Article ID: 290761
This article was previously published under Q290761
This article answers some of the frequently asked questions about the ServerXMLHTTP object.
- What is ServerXMLHTTP?
ServerXMLHTTP provides methods and properties for server-safe HTTP access between different Web servers. You can use this object to exchange XML data between different Web servers.
- How do you install ServerXMLHTTP?
ServerXMLHTTP is included with the Microsoft XML Parser (MSXML) version 3.0 or later. You can download and install MSXML 3.0 from the following Microsoft Web site:
- What are the platform requirements for ServerXMLHTTP?
ServerXMLHTTP support is only available on computers that have Microsoft Windows 2000 installed or on computers that have Microsoft Windows NT 4.0 with Microsoft Internet Explorer 5.01 (or later) installed. It fails on other platforms, such as Microsoft Windows 95 and Microsoft Windows 98.
Using XMLHTTP in server side applications like Active Server Pages (ASP), in components that are hosted in COM+, in components that are used in ASP, or in Windows Services is not supported because XMLHTTP uses WinInet internally.
For additional information, click the following article number to view the article in the Microsoft Knowledge Base:
WinInet not supported for use in services
- What is the difference between XMLHTTP and ServerXMLHTTP?
XMLHTTP is designed for client applications and relies on URLMon, which is built upon Microsoft Win32 Internet (WinInet). ServerXMLHTTP is designed for server applications and relies on a new HTTP client stack, WinHTTP. ServerXMLHTTP offers reliability and security and is server-safe. For more information, see the MSXML Software Development Kit (SDK) documentation.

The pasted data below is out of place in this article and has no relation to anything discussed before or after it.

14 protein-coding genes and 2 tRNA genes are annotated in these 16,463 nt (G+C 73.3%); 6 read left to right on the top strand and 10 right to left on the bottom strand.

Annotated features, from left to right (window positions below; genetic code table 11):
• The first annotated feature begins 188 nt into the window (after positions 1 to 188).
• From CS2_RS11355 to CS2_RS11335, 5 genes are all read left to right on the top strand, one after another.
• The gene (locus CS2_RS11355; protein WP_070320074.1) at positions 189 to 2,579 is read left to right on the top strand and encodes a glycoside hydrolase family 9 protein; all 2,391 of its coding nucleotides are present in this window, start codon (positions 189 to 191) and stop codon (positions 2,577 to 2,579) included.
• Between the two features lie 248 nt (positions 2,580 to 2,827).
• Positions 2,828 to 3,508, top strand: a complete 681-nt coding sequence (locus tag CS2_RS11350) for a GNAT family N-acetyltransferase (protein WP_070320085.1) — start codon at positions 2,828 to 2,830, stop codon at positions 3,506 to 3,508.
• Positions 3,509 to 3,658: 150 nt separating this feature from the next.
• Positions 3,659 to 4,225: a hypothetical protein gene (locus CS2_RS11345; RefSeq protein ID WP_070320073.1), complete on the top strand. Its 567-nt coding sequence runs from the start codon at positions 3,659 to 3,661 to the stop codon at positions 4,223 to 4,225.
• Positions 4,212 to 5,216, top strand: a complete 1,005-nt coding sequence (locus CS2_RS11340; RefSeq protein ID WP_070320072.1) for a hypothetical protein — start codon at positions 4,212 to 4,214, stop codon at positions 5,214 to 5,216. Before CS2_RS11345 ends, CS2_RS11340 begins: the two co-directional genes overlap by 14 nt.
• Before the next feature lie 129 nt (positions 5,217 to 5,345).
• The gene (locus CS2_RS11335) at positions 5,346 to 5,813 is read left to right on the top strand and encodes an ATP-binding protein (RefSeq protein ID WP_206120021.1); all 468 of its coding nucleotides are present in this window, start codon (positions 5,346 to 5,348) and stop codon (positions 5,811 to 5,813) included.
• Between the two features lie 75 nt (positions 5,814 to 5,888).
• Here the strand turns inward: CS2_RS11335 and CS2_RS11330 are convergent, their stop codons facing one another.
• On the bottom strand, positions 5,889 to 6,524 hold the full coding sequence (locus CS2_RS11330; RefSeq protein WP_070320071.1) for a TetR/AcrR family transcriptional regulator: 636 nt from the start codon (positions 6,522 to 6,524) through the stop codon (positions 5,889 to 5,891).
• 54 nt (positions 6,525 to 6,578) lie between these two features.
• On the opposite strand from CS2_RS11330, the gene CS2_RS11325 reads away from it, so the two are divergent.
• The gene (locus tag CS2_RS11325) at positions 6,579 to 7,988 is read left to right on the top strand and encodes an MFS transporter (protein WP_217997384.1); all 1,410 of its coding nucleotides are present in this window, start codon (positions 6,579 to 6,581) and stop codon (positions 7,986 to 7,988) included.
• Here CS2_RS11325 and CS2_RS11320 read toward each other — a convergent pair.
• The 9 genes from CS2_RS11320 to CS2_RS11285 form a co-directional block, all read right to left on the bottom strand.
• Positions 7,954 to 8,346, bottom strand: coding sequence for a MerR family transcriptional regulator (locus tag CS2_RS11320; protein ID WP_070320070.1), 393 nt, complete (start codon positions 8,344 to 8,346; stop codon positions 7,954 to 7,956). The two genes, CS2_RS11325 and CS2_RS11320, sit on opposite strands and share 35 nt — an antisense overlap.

- How do you choose between XMLHTTP and ServerXMLHTTP?
As the name suggests, ServerXMLHTTP is recommended for server applications and XMLHTTP is recommended for client applications. XMLHTTP has some advantages such as caching and auto-discovery of proxy settings support. It can be used on Windows 95 and Windows 98 platforms, and it is well-suited for single-user desktop applications.
- What is the Proxy Configuration Utility?
The WinHTTP Proxy Configuration Utility, Proxycfg.exe, allows you to configure WinHTTP to access HTTP and HTTPS servers through a proxy server. Because the ServerXMLHTTP component depends on WinHTTP proxy settings, an administrator can use the Proxycfg.exe utility as part of the deployment and installation process of an application that uses WinHTTP. For more information, see the following Microsoft Knowledge Base article:
You may need to run the Proxycfg tool for ServerXMLHTTP to work
- Does ServerXMLHTTP support SSL and Digital Certificates?
The ServerXMLHTTP and XMLHTTP components have limited HTTPS support in MSXML3. Specifically, they do not fully support Secure Sockets Layer (SSL) certificates, which are used for authentication. The components do support the HTTPS protocol, but the request fails if the server requires a client certificate.
ServerXMLHTTP includes SSL certificate support in MSXML 3.0 Service Pack 1.
- What are the benefits of ServerXMLHTTP?
- By using ServerXMLHTTP, XML data can be exchanged between local and remote systems as a stream or as XML documents.
- Because the underlying protocol is HTTP or HTTPS, data can be exchanged between the systems that are behind firewalls.
- ServerXMLHTTP can be used to send HTTP requests from different environments such as Active Server Pages (ASP), Microsoft Visual Basic, and Microsoft Visual C++.
- What are the limitations of ServerXMLHTTP?
The number of instances of ServerXMLHTTP that can exist simultaneously within a single process primarily depends upon the amount of memory available for applications on the system. However, other factors, such as CPU processing capacity, or available socket connections can further limit the number of instances that can be active simultaneously.
With MSXML 3.0, the maximum number of instances that can exist simultaneously within a single process is 5,460.
- Where can I find more information on ServerXMLHTTP?
Most of the information in this article is gathered from the MSXML SDK, which can be downloaded from the XML section of the following MSDN Web site:
This site has the latest information on MSXML technologies.
Article ID: 290761 - Last Review: September 4, 2012 - Revision: 4.0
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